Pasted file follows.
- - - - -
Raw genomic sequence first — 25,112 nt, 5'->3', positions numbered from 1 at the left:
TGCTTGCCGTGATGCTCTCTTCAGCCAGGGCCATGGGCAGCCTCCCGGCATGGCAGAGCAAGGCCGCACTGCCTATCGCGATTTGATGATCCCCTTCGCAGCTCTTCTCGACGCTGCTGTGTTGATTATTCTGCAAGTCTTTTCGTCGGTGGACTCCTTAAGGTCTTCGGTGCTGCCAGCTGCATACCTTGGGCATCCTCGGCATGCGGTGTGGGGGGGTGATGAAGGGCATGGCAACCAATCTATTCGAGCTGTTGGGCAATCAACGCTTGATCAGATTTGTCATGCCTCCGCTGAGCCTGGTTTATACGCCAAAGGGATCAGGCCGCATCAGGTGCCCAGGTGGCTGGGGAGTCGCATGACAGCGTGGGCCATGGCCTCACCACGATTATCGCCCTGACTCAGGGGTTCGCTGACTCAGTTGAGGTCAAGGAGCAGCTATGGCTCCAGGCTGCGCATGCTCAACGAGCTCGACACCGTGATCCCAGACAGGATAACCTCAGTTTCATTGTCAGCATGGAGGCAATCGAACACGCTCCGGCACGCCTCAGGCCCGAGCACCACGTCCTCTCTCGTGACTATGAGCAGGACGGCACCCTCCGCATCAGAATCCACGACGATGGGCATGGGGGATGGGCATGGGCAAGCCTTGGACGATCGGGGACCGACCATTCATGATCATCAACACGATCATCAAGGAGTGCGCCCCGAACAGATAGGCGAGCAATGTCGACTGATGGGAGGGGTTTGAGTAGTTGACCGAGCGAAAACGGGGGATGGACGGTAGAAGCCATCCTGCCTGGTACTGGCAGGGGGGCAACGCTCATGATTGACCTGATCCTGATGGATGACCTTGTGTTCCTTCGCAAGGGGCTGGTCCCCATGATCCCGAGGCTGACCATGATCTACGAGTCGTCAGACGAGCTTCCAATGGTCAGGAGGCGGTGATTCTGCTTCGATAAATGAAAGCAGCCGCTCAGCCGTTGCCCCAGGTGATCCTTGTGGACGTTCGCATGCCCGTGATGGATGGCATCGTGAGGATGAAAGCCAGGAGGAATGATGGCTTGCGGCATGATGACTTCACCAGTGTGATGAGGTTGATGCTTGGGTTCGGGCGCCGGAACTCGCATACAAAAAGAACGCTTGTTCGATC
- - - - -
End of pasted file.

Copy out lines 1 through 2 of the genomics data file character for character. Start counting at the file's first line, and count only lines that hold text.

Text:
Raw genomic sequence first — 25,112 nt, 5'->3', positions numbered from 1 at the left:
TGCTTGCCGTGATGCTCTCTTCAGCCAGGGCCATGGGCAGCCTCCCGGCATGGCAGAGCAAGGCCGCACTGCCTATCGCGATTTGATGATCCCCTTCGCAGCTCTTCTCGACGCTGCTGTGTTGATTATTCTGCAAGTCTTTTCGTCGGTGGACTCCTTAAGGTCTTCGGTGCTGCCAGCTGCATACCTTGGGCATCCTCGGCATGCGGTGTGGGGGGGTGATGAAGGGCATGGCAACCAATCTATTCGAGCTGTTGGGCAATCAACGCTTGATCAGATTTGTCATGCCTCCGCTGAGCCTGGTTTATACGCCAAAGGGATCAGGCCGCATCAGGTGCCCAGGTGGCTGGGGAGTCGCATGACAGCGTGGGCCATGGCCTCACCACGATTATCGCCCTGACTCAGGGGTTCGCTGACTCAGTTGAGGTCAAGGAGCAGCTATGGCTCCAGGCTGCGCATGCTCAACGAGCTCGACACCGTGATCCCAGACAGGATAACCTCAGTTTCATTGTCAGCATGGAGGCAATCGAACACGCTCCGGCACGCCTCAGGCCCGAGCACCACGTCCTCTCTCGTGACTATGAGCAGGACGGCACCCTCCGCATCAGAATCCACGACGATGGGCATGGGGGATGGGCATGGGCAAGCCTTGGACGATCGGGGACCGACCATTCATGATCATCAACACGATCATCAAGGAGTGCGCCCCGAACAGATAGGCGAGCAATGTCGACTGATGGGAGGGGTTTGAGTAGTTGACCGAGCGAAAACGGGGGATGGACGGTAGAAGCCATCCTGCCTGGTACTGGCAGGGGGGCAACGCTCATGATTGACCTGATCCTGATGGATGACCTTGTGTTCCTTCGCAAGGGGCTGGTCCCCATGATCCCGAGGCTGACCATGATCTACGAGTCGTCAGACGAGCTTCCAATGGTCAGGAGGCGGTGATTCTGCTTCGATAAATGAAAGCAGCCGCTCAGCCGTTGCCCCAGGTGATCCTTGTGGACGTTCGCATGCCCGTGATGGATGGCATCGTGAGGATGAAAGCCAGGAGGAATGATGGCTTGCGGCATGATGACTTCACCAGTGTGATGAGGTTGATGCTTGGGTTCGGGCGCCGGAACTCGCATACAAAAAGAACGCTTGTTCGATC